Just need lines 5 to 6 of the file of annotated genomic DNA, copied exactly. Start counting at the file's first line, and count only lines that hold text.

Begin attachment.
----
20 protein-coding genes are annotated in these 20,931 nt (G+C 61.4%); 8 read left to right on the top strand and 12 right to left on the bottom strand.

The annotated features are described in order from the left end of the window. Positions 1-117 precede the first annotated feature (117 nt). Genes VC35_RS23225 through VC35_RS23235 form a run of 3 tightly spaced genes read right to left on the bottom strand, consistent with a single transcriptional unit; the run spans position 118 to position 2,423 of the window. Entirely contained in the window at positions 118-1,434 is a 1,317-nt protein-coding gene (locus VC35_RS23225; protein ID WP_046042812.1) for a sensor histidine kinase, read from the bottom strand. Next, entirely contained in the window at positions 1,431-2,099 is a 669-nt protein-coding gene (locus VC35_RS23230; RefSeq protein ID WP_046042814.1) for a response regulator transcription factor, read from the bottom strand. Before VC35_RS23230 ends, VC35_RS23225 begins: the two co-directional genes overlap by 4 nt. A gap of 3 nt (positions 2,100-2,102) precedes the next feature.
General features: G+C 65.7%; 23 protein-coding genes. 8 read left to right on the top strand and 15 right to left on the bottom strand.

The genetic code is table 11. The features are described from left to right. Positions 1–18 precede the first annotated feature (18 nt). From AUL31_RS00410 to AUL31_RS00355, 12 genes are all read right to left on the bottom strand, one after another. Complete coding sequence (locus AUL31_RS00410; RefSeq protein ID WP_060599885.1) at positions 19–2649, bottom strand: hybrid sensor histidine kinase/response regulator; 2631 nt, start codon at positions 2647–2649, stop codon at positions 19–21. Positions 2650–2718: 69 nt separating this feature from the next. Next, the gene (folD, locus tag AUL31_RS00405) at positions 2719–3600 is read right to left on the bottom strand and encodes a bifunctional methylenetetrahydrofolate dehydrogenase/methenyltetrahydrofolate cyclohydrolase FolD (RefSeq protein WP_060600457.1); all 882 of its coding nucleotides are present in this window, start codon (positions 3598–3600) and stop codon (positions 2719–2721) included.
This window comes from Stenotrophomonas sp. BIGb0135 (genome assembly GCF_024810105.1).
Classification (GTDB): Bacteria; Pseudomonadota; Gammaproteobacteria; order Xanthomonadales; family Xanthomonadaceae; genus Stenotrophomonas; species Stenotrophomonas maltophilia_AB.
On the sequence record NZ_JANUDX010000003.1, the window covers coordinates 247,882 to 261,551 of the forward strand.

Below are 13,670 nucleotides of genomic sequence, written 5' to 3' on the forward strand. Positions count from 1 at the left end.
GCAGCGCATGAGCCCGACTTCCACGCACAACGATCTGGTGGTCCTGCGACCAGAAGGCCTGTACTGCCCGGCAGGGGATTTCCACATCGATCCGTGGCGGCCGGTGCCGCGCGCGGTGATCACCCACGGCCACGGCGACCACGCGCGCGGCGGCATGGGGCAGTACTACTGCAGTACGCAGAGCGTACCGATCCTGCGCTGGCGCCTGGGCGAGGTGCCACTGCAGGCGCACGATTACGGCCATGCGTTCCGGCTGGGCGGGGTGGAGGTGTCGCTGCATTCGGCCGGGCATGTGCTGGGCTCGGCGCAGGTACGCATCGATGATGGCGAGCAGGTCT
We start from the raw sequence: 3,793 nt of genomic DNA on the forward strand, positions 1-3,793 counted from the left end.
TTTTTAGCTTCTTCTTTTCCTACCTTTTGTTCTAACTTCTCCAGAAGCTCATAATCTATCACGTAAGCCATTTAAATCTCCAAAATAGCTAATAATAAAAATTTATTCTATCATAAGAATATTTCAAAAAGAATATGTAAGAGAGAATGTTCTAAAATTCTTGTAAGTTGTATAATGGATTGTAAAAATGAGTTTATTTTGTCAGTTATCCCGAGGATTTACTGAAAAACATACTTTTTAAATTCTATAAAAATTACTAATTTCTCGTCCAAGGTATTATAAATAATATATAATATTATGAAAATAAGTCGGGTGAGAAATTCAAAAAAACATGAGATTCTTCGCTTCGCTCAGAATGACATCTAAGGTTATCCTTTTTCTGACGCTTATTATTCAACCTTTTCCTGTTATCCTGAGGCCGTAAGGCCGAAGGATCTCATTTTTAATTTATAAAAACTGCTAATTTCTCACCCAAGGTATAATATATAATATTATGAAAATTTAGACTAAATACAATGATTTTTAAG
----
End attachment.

This window comes from Stenotrophomonas sp. BIGb0135 (genome assembly GCF_024810105.1).
Classification (GTDB): Bacteria; Pseudomonadota; Gammaproteobacteria; order Xanthomonadales; family Xanthomonadaceae; genus Stenotrophomonas; species Stenotrophomonas maltophilia_AB.